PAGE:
Stages Of Nursing Theory

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Stages of Nursing Theory Development and its Impact on Theory Nursing theory is a concept that has been constantly challenged and transformed for decades. Stages in the development of nursing theory such as silent knowledge, subjective knowledge, and constructed knowledge have all played a significant role in history. Their impact on nursing practices during that time period had encouraged individuals such as Florence Nightingale and Faye Abdellah to challenge old traditions and formally accepted practices. These notable nursing theorists had developed structured frameworks based on their own experiences they have faced during their lifetime and helped shape nursing practice into what it is today.
Stages of Nursing Theory From the mid-1800s
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During the late nineties to the early 21st century, EBP had begun to endorse a more research-driven and theory based framework in order to support nursing practice (McEwen & Wills, 2014). This stage of theory development encouraged growth and clinical based studies in order to be formulate the next potential breakthrough in clinical practice. To promote this movement, federal agencies within the United States have funded EBP centers in order to answer clinical questions in order to improve healthcare overall (Melnyk et al., 2004). Evidence-based practice has the potential to be able to use all forms of data in order to find the way to improve patient outcomes. Within this stage, empirical data is not the only form of information being used. Patient experience and theoretical literature also help make up constructed…show more content…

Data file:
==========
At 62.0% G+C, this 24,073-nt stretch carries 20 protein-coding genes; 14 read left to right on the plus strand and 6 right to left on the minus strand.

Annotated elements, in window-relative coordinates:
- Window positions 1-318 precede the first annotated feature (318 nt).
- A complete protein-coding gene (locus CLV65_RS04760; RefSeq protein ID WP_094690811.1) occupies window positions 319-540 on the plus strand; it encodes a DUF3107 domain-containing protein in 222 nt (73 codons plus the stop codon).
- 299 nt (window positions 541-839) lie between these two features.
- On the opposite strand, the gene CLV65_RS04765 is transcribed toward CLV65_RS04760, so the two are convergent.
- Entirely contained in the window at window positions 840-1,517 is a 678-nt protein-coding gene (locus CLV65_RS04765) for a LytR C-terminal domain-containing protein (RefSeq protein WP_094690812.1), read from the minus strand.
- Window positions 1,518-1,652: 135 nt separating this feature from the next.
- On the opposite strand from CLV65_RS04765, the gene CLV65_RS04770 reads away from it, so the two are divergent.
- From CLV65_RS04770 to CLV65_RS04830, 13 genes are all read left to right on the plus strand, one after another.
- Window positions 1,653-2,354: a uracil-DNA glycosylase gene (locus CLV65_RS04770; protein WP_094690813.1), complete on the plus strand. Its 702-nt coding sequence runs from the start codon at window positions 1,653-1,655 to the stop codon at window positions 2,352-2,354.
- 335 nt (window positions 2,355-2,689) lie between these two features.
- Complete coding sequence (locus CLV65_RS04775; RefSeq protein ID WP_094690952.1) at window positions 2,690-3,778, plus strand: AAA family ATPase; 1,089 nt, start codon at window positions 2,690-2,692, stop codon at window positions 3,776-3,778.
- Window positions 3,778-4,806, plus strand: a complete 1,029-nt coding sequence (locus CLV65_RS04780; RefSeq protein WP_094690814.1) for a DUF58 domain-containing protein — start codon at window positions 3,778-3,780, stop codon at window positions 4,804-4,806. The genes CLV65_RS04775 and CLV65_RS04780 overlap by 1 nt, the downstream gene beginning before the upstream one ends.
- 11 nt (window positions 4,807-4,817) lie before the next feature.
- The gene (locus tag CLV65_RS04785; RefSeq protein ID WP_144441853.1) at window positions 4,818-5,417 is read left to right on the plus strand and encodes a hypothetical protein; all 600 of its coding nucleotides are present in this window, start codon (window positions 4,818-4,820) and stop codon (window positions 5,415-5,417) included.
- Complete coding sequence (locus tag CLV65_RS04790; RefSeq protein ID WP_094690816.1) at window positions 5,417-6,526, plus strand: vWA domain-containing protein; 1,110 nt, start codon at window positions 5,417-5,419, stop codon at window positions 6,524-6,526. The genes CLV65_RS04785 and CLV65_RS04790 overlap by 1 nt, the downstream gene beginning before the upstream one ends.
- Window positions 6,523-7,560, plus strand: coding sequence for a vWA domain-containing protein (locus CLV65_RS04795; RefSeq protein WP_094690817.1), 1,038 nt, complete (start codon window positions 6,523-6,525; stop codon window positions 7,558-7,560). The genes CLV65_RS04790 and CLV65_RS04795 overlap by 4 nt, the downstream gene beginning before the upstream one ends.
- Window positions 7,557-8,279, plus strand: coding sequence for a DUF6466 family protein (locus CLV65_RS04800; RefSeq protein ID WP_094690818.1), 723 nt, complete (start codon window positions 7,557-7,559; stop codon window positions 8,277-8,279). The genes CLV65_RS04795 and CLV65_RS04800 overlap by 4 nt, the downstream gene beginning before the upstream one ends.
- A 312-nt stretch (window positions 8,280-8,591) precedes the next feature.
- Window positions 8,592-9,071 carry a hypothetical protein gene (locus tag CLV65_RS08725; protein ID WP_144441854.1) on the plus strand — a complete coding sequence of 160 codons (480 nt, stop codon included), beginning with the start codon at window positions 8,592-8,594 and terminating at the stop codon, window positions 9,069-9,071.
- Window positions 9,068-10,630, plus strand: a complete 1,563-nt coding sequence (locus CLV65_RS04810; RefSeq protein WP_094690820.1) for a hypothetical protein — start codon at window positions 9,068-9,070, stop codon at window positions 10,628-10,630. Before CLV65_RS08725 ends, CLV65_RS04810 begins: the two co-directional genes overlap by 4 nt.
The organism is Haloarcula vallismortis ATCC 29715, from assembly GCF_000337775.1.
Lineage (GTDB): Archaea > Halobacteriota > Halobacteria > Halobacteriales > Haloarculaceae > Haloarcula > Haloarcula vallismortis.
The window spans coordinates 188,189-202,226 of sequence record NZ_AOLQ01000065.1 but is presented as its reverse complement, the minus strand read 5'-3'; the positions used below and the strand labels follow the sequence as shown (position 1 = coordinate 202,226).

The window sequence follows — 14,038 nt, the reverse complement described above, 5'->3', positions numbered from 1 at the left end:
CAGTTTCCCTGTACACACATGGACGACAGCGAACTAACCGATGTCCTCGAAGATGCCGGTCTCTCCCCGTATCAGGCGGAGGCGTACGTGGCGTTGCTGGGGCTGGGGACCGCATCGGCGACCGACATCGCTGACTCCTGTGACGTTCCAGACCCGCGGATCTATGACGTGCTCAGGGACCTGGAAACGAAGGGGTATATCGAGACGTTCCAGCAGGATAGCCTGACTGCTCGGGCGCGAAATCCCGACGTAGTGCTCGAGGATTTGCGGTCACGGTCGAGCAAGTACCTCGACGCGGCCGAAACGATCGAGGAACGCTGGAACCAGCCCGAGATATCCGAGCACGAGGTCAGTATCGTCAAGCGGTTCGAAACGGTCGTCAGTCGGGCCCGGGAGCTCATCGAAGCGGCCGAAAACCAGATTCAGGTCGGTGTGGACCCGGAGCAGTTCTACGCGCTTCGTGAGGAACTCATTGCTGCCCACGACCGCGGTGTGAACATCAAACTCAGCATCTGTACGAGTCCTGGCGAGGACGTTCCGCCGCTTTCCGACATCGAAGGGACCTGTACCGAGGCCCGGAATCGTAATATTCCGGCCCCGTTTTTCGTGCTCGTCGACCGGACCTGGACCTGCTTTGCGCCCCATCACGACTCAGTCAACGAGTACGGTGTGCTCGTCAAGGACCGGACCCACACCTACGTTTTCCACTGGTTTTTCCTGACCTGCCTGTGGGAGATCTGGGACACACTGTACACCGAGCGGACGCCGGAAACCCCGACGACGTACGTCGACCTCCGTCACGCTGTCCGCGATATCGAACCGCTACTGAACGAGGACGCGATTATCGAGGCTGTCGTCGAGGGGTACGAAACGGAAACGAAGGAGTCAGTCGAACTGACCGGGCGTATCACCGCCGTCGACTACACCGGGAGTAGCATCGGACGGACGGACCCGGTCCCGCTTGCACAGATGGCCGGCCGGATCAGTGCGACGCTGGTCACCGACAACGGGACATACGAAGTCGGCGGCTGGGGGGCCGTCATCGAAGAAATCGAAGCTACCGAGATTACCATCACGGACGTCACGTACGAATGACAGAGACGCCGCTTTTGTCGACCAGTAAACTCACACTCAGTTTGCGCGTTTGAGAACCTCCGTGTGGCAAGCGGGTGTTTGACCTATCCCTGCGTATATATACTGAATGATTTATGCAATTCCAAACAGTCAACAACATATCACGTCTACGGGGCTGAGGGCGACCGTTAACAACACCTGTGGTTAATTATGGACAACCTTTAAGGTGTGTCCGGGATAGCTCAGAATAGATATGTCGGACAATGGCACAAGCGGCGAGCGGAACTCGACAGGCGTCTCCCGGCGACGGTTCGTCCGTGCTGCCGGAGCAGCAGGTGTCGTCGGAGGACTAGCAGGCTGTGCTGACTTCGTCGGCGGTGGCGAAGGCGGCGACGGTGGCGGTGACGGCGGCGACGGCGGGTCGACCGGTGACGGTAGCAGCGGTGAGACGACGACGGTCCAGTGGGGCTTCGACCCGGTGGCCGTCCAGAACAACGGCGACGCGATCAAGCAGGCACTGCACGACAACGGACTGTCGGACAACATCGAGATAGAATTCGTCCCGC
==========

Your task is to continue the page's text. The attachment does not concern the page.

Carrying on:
Silent knowledge had prevented nursing oriented skills and research from moving forward. Nursing theorists such as Florence Nightingale and Faye Abdellah had challenged those ideas by pushing the boundaries and helping set the framework for progression in practice. Subjective knowledge in theory and constructed knowledge were a step forward in nursing development. This gave nurses the opportunity to be able to practice with more autonomy. The evolution of stages in nursing theory was triggered by the advancements made by nursing theorists and these theories are still observed and practiced today. References
McAuliffe, M.S., (1998). Interview with Faye G. Abdellah on nursing research and health policy. Journal of Nursing Scholarship, 30(3), 215-219. doi:10.1111/j.1547-5069.1998.tb0129 4.x
McEwen, M., & Wills, E. M. (2014). Theoretical basis for nursing (4th ed.). Philadelphia, PA: Lippincott Williams & Wilkins.
Melnyk, B. M., Fineout-Overholt, E., Feinstein, N. F., Li, H., Small, L., Wilcox, L., & Kraus, R. (2004). Nurses’ perceived knowledge, beliefs, skills, and needs regarding evidence-based practice: Implications for accelerating the paradigm shift. Worldviews on Evidence-Based Nursing, 1(3), 185-193. doi:10.1111/j.1524-475X.2004.04024.x
Karimi, H., & Alavi, N. M., (2015). Florence Nightingale: the mother of nursing. US National Library of Medicine
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